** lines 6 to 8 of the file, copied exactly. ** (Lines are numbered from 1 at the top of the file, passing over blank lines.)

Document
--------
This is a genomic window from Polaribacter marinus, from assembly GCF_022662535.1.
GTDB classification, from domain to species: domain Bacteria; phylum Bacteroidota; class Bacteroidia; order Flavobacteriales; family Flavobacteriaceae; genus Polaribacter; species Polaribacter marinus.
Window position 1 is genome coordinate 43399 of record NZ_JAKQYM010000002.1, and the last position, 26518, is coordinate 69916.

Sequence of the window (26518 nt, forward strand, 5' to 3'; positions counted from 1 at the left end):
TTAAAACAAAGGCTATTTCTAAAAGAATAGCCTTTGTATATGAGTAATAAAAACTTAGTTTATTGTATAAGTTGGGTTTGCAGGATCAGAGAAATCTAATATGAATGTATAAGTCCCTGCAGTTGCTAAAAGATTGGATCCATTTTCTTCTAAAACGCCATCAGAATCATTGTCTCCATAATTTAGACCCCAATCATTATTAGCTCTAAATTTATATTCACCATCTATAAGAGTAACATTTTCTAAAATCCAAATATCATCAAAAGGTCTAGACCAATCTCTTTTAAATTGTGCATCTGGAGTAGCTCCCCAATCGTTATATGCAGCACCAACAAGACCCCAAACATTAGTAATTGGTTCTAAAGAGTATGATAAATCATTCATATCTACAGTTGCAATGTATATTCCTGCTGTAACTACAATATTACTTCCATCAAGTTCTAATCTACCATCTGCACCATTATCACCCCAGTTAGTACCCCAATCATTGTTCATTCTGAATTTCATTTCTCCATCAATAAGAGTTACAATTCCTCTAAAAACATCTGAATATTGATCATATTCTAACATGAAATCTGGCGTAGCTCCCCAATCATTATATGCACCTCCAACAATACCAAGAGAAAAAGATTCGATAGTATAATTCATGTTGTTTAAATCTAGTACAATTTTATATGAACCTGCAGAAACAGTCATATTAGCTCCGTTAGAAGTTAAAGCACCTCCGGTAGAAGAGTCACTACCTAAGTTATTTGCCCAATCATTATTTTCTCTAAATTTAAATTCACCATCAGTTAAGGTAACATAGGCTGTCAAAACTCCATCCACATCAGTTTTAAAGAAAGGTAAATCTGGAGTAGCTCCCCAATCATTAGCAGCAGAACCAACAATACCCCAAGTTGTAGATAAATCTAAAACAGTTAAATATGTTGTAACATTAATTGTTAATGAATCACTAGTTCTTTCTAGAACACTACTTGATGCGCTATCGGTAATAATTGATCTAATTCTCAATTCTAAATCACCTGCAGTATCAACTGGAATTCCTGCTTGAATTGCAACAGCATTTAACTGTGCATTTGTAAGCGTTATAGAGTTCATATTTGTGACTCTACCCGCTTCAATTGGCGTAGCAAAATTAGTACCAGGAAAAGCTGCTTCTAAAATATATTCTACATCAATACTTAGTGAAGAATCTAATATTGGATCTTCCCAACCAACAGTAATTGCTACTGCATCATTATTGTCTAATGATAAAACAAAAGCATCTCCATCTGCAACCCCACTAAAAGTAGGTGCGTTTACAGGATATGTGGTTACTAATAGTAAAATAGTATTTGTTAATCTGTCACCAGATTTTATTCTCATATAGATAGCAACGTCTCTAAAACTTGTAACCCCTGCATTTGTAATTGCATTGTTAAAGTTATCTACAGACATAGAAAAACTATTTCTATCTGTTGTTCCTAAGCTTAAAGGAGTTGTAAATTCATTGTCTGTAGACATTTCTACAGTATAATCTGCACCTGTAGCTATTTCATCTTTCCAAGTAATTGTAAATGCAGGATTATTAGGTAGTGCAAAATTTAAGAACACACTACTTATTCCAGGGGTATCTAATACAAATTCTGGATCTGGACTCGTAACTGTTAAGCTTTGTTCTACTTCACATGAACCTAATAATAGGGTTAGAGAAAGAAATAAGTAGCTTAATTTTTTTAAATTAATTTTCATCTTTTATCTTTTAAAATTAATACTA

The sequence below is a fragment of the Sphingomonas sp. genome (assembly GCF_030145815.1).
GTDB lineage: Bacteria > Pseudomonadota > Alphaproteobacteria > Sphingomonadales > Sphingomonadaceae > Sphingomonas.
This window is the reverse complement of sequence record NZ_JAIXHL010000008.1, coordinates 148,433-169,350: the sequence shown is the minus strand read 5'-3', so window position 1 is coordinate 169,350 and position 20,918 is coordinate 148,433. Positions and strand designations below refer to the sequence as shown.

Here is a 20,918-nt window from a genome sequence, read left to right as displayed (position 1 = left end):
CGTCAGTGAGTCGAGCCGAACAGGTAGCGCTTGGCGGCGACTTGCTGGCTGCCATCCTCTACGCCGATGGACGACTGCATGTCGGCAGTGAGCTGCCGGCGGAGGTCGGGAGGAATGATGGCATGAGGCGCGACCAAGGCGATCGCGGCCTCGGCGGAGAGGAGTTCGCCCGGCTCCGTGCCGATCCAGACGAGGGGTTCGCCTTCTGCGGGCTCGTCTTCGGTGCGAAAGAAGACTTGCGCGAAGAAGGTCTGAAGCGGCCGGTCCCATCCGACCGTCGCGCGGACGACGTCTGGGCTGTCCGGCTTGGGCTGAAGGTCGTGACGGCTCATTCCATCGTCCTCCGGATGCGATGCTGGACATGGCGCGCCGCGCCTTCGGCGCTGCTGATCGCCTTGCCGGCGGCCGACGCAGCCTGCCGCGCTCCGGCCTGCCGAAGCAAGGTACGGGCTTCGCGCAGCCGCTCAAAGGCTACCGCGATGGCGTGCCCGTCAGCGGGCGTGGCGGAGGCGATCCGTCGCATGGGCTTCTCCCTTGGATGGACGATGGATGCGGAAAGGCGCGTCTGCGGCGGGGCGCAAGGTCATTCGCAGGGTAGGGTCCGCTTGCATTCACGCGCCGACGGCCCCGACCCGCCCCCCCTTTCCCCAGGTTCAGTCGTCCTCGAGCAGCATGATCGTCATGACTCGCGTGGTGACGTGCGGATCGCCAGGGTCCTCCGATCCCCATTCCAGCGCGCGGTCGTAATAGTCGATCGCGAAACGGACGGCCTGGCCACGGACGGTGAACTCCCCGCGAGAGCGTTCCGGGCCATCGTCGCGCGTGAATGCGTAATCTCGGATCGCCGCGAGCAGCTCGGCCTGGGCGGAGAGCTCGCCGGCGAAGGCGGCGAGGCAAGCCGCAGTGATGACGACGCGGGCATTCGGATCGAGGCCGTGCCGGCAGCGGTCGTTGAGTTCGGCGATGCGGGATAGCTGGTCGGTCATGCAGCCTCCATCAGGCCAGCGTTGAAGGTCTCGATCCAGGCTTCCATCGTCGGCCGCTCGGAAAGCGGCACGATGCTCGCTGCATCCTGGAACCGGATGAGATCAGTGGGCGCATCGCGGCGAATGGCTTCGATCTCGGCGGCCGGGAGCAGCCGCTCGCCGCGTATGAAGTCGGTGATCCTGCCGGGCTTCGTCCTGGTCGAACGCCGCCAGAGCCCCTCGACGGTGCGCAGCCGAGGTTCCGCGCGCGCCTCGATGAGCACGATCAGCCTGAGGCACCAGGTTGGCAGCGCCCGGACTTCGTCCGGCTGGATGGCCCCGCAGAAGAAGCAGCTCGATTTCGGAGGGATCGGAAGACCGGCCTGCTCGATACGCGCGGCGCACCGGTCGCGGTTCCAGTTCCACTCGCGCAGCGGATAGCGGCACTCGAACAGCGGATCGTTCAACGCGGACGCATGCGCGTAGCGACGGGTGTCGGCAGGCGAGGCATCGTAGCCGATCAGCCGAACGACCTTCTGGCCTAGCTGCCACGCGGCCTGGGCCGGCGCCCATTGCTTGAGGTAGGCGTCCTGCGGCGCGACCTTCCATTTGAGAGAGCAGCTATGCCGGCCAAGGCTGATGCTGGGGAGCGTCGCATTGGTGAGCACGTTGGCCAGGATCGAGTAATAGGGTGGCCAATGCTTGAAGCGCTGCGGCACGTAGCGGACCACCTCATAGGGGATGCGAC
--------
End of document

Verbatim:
The sequence below is a fragment of the Sphingomonas sp. genome (assembly GCF_030145815.1).
GTDB lineage: Bacteria > Pseudomonadota > Alphaproteobacteria > Sphingomonadales > Sphingomonadaceae > Sphingomonas.
This window is the reverse complement of sequence record NZ_JAIXHL010000008.1, coordinates 148,433-169,350: the sequence shown is the minus strand read 5'-3', so window position 1 is coordinate 169,350 and position 20,918 is coordinate 148,433. Positions and strand designations below refer to the sequence as shown.